Red Flag 15-3 simulates downed aircraft
By Senior Airman Brittany A. Chase, 366th Fighter Wing Public Affairs / Published September 22, 2015
MOUNTAIN HOME AIR FORCE BASE, Idaho --
One of the most important missions during Red Flag is the simulation of a downed aircraft, giving the pilot a better chance of survival in case of a real world situation.
The Survival, Evasion, Resistance and Escape Specialists of the 414th Combat Training Squadron are responsible for designing, implementing and evaluating the personnel recovery aspect implemented throughout the exercise.
These rescue scenarios typically ran every day of the exercise and involved everything from the initial notification of an isolated person to the extraction of that individual. The average scenario involves a downed aircraft and one or more isolated aircrew members who need to put their SERE and Combat Search and Rescue training into employment.
"Red Flag is a large force exercise where we have dozens and dozens of fixed wing aircraft, intelligence, surveillance and reconnaissance assets and rotary wing aircraft," said Maj. James Humphrey, 414th Combat Training Squadron personnel recovery division chief. "They all come together to try and collect a signal via electronic means from the survivor or radio transmissions depending on the radio the survivor is using."
The technology used by downed pilots to transmit signals can be helpful in getting aircraft in the general vicinity, but ultimately the best way to locate the survivor is to get eyes on "Jack", another term used for the survivor.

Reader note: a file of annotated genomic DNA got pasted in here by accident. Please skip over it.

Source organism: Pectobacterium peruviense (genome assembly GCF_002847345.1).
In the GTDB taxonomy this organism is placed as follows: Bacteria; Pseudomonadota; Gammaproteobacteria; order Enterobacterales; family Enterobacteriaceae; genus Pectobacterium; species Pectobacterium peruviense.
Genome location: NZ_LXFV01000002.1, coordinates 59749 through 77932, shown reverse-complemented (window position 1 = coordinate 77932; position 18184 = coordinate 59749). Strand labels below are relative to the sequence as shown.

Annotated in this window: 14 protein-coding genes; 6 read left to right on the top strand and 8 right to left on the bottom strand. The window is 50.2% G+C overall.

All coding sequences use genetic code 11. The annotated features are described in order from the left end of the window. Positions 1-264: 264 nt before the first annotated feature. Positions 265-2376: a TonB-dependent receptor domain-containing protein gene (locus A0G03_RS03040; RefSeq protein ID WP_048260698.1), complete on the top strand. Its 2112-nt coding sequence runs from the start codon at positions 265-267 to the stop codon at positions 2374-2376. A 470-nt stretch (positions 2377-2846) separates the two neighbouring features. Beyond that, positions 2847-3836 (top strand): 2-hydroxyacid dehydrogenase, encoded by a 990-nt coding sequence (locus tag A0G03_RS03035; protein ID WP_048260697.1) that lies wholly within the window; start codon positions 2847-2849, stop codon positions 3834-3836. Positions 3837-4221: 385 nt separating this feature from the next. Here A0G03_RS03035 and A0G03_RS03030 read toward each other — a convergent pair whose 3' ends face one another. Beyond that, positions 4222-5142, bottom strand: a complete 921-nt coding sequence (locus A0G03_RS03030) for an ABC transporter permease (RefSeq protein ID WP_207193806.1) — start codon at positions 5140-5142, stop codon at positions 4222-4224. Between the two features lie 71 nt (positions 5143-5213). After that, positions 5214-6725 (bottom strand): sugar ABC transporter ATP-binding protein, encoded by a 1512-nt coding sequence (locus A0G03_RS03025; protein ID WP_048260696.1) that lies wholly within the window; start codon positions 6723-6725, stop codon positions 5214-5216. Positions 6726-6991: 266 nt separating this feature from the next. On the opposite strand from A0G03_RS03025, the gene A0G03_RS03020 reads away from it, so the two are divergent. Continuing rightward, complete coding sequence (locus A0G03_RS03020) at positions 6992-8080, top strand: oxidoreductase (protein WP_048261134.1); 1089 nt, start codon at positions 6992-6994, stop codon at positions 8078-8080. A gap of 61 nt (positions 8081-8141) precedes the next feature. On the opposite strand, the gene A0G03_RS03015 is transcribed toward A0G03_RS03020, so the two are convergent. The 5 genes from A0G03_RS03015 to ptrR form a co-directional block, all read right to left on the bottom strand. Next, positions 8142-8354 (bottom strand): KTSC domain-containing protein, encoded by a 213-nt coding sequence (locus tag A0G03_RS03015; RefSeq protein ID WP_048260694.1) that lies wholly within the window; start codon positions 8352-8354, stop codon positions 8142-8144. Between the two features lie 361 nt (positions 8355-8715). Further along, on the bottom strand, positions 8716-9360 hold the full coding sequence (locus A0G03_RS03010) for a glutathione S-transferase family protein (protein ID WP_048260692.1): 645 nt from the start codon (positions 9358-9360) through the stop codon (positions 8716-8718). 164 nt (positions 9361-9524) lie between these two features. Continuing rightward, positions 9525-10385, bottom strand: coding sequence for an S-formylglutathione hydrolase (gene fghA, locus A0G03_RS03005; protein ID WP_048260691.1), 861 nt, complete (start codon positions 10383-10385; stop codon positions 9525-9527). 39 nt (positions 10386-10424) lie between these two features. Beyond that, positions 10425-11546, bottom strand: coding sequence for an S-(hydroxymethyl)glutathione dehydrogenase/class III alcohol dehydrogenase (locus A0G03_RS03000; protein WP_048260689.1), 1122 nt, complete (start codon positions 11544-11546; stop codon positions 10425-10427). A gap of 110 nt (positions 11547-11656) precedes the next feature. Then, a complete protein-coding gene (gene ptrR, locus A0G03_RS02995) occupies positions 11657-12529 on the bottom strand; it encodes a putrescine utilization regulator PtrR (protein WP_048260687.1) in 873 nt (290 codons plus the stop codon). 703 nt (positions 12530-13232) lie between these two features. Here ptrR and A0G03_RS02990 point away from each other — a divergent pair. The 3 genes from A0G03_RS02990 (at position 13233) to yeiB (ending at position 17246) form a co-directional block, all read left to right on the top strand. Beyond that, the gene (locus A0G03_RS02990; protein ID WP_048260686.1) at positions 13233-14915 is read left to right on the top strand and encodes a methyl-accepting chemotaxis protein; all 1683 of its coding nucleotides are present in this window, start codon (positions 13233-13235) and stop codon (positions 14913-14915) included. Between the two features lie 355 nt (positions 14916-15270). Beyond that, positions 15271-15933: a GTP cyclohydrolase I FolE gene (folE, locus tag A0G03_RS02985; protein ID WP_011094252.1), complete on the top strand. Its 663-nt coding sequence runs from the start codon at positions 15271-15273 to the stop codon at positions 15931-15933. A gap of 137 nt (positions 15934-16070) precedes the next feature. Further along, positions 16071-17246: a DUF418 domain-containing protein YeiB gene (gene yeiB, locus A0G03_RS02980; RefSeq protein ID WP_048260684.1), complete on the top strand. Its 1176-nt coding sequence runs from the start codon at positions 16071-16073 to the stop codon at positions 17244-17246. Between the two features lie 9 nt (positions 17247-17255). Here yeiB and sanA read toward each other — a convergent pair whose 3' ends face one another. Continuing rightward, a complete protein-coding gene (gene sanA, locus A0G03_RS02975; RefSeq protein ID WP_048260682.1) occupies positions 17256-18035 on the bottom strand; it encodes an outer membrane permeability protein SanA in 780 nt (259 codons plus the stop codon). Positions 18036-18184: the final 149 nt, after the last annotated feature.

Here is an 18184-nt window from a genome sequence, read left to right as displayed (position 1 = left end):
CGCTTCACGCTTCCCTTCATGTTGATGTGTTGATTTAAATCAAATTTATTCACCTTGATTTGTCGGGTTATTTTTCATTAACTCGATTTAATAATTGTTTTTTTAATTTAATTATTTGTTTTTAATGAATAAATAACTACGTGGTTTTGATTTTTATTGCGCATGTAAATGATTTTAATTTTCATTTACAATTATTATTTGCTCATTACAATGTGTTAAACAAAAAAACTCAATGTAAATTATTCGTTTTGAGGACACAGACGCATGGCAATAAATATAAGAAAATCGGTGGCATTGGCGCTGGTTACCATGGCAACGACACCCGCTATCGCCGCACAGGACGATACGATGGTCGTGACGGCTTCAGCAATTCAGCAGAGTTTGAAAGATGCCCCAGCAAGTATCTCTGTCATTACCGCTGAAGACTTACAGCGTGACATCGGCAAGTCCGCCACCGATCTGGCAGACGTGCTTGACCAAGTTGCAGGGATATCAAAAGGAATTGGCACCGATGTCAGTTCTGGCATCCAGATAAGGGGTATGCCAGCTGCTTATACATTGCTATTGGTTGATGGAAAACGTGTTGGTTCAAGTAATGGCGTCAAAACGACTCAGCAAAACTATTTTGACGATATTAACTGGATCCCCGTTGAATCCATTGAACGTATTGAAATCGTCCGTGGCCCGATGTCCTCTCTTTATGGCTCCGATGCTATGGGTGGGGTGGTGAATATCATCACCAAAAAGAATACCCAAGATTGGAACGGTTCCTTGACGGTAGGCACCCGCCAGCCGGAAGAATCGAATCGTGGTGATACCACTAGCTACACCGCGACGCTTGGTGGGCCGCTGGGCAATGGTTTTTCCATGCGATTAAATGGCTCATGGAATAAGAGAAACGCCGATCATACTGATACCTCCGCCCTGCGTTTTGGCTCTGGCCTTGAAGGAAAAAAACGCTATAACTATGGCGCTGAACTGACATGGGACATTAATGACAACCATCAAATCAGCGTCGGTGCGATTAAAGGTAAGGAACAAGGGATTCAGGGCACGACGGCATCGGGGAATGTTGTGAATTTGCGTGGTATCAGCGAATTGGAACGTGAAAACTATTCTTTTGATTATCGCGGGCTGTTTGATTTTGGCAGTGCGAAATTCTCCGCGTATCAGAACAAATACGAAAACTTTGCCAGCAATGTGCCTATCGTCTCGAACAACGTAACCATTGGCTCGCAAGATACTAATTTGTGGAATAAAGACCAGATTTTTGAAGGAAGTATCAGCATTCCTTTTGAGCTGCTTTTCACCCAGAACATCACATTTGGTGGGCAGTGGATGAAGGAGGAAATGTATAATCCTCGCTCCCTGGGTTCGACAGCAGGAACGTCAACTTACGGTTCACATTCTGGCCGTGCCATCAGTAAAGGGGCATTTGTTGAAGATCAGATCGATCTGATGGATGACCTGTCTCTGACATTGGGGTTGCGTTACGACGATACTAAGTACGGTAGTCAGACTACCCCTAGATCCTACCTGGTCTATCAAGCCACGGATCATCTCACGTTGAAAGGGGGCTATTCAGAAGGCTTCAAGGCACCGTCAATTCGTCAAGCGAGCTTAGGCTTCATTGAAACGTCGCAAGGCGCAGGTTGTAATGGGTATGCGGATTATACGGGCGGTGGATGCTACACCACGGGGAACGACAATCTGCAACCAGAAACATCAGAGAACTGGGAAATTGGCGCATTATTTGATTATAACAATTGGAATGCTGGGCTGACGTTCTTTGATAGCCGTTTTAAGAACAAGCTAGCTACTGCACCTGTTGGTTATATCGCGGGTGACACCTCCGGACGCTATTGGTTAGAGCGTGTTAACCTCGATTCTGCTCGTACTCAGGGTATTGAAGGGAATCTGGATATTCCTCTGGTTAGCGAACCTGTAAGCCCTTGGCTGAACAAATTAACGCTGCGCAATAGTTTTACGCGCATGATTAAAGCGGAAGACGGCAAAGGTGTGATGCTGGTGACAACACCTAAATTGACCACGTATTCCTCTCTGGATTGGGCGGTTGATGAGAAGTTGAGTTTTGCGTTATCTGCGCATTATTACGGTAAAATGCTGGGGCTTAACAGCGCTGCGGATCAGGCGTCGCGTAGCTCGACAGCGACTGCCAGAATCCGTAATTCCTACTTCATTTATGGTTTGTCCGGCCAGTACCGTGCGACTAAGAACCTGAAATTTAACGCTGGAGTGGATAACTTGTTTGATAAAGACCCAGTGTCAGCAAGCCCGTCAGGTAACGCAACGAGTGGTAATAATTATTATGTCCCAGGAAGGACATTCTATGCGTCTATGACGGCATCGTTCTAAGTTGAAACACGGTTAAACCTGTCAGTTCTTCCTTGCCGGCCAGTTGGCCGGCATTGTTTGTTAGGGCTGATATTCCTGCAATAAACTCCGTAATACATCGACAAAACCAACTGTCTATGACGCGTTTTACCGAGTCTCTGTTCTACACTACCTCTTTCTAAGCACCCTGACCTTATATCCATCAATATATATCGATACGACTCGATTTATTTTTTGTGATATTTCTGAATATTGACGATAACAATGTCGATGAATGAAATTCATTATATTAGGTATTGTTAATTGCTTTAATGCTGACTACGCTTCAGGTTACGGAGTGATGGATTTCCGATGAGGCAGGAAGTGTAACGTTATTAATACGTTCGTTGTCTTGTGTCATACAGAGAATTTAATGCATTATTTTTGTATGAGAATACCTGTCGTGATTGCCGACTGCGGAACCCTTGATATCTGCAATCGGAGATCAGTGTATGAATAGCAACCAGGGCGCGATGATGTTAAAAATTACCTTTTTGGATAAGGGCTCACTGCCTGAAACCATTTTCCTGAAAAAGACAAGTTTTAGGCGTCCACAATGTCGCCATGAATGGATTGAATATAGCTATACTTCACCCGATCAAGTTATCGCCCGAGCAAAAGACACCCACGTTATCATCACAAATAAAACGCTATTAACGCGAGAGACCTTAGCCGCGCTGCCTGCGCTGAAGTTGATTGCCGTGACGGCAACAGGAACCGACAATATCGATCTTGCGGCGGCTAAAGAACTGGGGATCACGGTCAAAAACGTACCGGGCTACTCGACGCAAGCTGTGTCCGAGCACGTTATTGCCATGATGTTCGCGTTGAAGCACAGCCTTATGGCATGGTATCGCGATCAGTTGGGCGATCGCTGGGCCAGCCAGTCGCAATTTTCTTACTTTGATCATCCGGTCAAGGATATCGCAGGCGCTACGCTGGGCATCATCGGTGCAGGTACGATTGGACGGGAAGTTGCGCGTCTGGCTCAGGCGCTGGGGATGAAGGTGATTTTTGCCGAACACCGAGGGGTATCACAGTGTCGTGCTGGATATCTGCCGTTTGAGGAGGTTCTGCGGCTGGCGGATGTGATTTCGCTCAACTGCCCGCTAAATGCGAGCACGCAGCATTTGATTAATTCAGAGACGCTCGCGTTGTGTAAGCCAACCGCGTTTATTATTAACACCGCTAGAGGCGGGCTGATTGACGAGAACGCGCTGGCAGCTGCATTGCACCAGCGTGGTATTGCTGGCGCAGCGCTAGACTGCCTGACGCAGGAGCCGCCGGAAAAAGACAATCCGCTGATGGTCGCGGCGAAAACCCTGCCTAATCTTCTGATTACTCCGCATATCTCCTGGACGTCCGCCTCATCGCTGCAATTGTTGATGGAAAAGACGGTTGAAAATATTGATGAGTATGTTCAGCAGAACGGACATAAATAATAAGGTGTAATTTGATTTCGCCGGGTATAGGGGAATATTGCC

"The best thing we can get is a no kidding location from the isolated personnel," Humphrey said. "It can either be with a mirror flash, with smoke or other means. That's the best coordinates we can get so they can relay that out to everyone else in the package trying to recover them."
Aircrew members must undergo annual SERE and CSAR training to stay proficient but Red Flag provides something annual training doesn't usually offer; total force integration.
"During these scenarios we focus on the downed aircrew members' ability to do the correct procedures they have been trained," said Staff Sgt. Paul Merick, 414th CTS SERE specialist. "The SERE specialists evaluate the [Combat Air Force's] ability to plan, coordinate, and execute a tactically sound recovery plan, as well as help answer any questions the downed pilot may have during the exercise."
During Red Flag the goal is to make training as realistic and comprehensive as possible by offering a unique training opportunity to practice the techniques isolated personnel need to survive.
"Isolated personnel have to use both their survival techniques as well as learn to communicate with air support and the recovery team during stressful situations," said Merrick. "Putting these actions into use will ensure a successful exfiltration of the downed pilot."
"Practicing CSAR in a contested environment like we do here at Red Flag provides world-class training," Humphrey said. "There's really nowhere else in the world that can bring this many U.S. and coalition partners together to train to this mission set."
Personnel recovery is an essential factor during Red Flag because of its importance in preparing aircrews to be ready in case of a time of need.
"This is why we incorporate CSAR and SERE into Red Flag," said Merrick. "Being able to prepare for the next air war and practicing these personnel recovery skillsets at home helps to ensure we get our aircrew home safely in real world situations."